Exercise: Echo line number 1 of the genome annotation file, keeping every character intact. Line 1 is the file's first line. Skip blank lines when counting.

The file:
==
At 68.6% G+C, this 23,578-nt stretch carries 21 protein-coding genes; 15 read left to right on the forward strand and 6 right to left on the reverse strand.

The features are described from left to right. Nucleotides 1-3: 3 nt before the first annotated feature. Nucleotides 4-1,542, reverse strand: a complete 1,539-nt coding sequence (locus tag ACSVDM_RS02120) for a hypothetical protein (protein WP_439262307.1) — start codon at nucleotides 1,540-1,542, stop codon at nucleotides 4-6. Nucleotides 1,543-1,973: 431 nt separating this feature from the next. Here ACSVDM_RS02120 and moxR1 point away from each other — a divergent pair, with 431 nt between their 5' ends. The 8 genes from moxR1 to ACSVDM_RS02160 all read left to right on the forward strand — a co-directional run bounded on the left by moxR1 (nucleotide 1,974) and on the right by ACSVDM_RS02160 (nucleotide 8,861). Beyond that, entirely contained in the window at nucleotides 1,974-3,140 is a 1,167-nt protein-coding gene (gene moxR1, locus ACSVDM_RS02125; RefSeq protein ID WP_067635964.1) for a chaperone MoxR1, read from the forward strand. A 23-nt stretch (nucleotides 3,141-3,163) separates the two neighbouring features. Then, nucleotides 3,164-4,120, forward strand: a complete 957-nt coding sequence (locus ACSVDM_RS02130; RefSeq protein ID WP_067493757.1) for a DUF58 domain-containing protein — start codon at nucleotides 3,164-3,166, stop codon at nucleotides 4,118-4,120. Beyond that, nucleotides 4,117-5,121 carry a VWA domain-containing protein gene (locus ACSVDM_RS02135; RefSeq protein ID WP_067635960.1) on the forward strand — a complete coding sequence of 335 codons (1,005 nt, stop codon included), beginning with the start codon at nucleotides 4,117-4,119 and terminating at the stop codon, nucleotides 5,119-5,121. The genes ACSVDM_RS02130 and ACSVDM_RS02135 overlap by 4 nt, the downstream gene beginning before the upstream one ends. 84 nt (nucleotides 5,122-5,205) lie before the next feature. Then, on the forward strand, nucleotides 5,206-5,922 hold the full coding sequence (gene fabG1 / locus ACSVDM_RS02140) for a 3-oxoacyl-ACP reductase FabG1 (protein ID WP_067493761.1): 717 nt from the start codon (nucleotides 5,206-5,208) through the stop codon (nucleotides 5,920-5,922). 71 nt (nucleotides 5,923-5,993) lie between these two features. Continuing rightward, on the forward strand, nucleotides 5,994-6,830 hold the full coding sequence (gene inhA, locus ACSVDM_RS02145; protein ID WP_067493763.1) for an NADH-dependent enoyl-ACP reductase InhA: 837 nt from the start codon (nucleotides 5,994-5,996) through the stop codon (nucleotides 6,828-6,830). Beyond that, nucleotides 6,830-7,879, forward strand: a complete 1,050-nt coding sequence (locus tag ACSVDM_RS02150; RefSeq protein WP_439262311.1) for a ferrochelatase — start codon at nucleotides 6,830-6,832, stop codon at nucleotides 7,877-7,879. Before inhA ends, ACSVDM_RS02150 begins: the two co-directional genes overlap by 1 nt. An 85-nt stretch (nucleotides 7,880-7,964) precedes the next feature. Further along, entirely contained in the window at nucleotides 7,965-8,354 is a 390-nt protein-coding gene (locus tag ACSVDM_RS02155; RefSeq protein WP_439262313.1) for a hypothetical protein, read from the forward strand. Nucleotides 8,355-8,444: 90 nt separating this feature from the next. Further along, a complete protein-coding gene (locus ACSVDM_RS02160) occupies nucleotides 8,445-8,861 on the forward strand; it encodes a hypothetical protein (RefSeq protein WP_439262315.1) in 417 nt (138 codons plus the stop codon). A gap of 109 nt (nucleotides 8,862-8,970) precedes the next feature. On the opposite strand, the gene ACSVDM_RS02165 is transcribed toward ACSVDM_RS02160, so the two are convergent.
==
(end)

At 68.6% G+C, this 23,578-nt stretch carries 21 protein-coding genes; 15 read left to right on the forward strand and 6 right to left on the reverse strand.